Two years after losing a leg, she scales Mt Everest

Two years after losing a leg, she scales Mt Everest

Two years after losing a leg, she scales Mt Everest

Barely two years ago, she found herself in a pool of blood beside railway tracks and had to be rushed to a hospital.

Left with no option, doctors had to amputate one of her legs to prevent the infection from spreading. She had been thrown off a speeding train while resisting a robbery near the Bareilly railway station in Uttar Pradesh.

 A few days back, Arunima Sinha, a former national level volleyball player, created history by becoming the first female amputee from India to climb the world’s highest mountain peak Mt Everest. Arunima was at the Tata Steel Adventure Foundation-run training camp in Uttar­kashi from March 3, 2012. 
She had to undergo intense training to overcome headache at high altitude. She claims cricketer Yuvraj Singh, who battled with cancer, was her inspiration. A Hollywood film producer has reportedly offered to make a film on her life, which indeed is quite interesting and full of ups and downs.

 Arunima has returned to her home district of Ambedkar Nagar, about 200 km from here. During her brief stopover in Lucknow, she was accorded a rousing reception. The joy of conquering Mount Everest was palpable on her face as she shared her feelings with Sanjay  Pandey of Deccan Herald during an interview.

Did you ever think that you would be able to conquer the world’s highest mountain peak?

I was very sad losing one of my legs but I had never lost heart. My family members took pity on my condition. I did not like that. I then read an article on Mount Everest and that changed everything. I had, in my hospital bed itself, decided that I would one day conquer it. I wanted the world to remember me as a successful person. Everest had engulfed my dreams. I made contact with Bachendri Pal (the first Indian woman to have climbed Mount Everest) from the hospital bed. She asked me to meet her after getting discharged. I knew that my dream was going to come true.
You must have encountered a lot of difficulties during your training?

I started my training with Bachendri Pal in March 2012. Initially, I had to face a lot of difficulties. My fellow trainees used to complete the climbing quicker than me. But that only encouraged me to work harder and soon I started beating them. 

I had a prosthetic leg and that created problems. It used to bleed often while the right leg used to be swollen. I had stopped even looking at it. Bachendri Pal always used to encourage me.
How did you make your dream come true?

To begin with, I was not very certain of my success. As I took steps toward the summit, I gained in confidence. My journey for the peak began on March 31. It lasted 52 days. The entire journey was full of thrill and excitement and of course difficulties. The most difficult part is climbing in what is known as the “Death Zone”. Every step ahead was fraught with risks. Any slip would have resulted in certain death. I also saw partially visible bodies of some mountaineers covered in ice. On some occasions I had to climb continuously for hours at a stretch. I saw Mt Everest from the South Summit. I also started experiencing altitude sickness.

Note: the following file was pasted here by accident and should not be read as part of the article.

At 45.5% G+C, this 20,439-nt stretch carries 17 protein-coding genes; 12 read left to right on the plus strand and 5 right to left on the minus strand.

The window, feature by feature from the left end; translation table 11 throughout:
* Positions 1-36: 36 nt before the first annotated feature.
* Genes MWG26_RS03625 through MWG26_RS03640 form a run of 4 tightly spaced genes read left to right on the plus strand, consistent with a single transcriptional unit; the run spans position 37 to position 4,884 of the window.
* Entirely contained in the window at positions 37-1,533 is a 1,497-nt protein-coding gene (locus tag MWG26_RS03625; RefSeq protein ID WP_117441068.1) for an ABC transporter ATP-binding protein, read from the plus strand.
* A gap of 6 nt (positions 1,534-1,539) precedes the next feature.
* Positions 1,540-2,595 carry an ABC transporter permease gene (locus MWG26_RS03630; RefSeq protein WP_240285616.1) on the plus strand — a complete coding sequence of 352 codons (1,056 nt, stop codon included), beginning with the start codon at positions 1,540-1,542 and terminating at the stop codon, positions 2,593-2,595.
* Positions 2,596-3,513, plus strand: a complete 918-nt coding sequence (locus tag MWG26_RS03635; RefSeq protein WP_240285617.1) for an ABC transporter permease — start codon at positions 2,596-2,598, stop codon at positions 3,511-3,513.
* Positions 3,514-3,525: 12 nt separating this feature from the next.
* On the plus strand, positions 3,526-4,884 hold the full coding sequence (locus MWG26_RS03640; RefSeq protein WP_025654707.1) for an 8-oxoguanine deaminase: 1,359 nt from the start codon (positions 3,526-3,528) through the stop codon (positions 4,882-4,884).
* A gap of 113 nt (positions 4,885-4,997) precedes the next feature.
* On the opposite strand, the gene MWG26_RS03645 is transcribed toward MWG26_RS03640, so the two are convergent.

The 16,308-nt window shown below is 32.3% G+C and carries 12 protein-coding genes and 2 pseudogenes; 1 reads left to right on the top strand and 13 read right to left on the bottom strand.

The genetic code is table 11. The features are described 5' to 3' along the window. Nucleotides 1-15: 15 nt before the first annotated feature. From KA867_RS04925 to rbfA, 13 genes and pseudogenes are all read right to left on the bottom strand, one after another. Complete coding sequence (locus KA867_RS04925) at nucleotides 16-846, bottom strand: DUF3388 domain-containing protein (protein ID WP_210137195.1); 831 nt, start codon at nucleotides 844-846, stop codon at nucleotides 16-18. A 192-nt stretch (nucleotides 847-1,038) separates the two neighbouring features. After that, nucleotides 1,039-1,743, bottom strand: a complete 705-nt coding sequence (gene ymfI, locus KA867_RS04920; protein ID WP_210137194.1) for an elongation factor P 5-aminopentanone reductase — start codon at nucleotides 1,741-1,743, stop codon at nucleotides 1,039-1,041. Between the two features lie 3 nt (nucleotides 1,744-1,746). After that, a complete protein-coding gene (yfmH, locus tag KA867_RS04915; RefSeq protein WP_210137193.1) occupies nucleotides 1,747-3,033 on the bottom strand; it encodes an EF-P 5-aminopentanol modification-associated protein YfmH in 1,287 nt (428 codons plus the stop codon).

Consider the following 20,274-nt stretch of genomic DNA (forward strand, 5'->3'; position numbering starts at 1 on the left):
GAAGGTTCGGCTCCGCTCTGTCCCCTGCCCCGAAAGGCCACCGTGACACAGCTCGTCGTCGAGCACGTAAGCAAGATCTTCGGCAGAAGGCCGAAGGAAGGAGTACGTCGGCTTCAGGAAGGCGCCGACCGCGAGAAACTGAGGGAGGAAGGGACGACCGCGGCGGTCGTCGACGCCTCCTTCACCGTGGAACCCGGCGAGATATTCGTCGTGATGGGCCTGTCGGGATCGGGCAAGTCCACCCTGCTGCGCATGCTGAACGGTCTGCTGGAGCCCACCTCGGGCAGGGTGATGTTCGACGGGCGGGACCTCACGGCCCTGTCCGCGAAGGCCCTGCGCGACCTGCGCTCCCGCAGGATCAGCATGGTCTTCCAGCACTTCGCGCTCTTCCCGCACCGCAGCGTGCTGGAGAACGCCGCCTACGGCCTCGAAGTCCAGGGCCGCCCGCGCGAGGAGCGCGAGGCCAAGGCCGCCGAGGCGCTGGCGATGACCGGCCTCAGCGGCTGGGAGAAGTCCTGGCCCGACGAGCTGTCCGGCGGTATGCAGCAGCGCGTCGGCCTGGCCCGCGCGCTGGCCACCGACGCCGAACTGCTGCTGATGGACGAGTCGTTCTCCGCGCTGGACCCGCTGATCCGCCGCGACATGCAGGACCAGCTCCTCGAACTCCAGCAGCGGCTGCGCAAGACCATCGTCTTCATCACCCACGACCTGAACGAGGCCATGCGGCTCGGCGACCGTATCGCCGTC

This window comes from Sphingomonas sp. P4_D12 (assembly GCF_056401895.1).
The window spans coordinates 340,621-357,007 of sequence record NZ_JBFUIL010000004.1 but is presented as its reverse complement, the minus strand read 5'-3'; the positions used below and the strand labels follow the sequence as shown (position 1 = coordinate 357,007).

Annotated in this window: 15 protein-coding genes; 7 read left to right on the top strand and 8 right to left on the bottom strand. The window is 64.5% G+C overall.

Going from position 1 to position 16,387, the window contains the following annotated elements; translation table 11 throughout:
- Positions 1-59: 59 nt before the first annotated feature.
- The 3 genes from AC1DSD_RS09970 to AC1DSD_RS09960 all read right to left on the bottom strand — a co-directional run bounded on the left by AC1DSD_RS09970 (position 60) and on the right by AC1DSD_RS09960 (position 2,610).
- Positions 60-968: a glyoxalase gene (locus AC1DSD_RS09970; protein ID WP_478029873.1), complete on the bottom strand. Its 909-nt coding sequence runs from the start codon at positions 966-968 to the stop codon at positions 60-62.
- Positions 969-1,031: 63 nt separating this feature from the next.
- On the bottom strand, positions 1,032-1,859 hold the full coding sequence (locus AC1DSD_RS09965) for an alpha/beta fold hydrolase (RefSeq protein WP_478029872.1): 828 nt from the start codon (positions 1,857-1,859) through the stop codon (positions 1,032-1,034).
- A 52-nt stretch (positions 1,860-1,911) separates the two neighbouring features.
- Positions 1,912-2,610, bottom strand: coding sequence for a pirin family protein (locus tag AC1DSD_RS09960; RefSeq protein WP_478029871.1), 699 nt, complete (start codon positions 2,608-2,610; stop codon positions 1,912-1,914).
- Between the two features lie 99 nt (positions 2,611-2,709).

I had little oxygen left in my cylinder. Someone suggested that I should call off the mission and return but I chose to go ahead. And at 1055 hrs on May 21, I was where I always wanted to be--on the world’s highest peak.
How did you feel after reaching the Everest?

I just couldn’t believe initially that I was actually on the peak. The reality gradually sank in. I felt very proud to hoist the Tricolor there.
You come from an ordinary and orthodox family in a backward UP district. How did you overcome them?
Our society is still not ready to give freedom to women. I experienced this during my childhood. People used to ridicule me when I went to the ground with a hockey stick in my hand for practice. They also made fun of me whenever I used to wear tracksuit. I got married early but it lasted for only 20 days. But my family always stood by me.
Were you upset when the UP Police refused to believe that you had been thrown out of the speeding train while resisting robbery?

The UP Police did not make any atte­mpt to trace the criminals and instead harassed those who had helped me. It was only looking for loopholes in my statement.
What’s your message for youth?

I firmly believe that every one has a dream and he or she must make all efforts to make that dream come true. I also want to tell the girls that they must never succumb to the wrongdoings. Once a youth made an obscene comment on me when I was returning home. I picked up a piece of stone and hit him. He never dared to repeat that.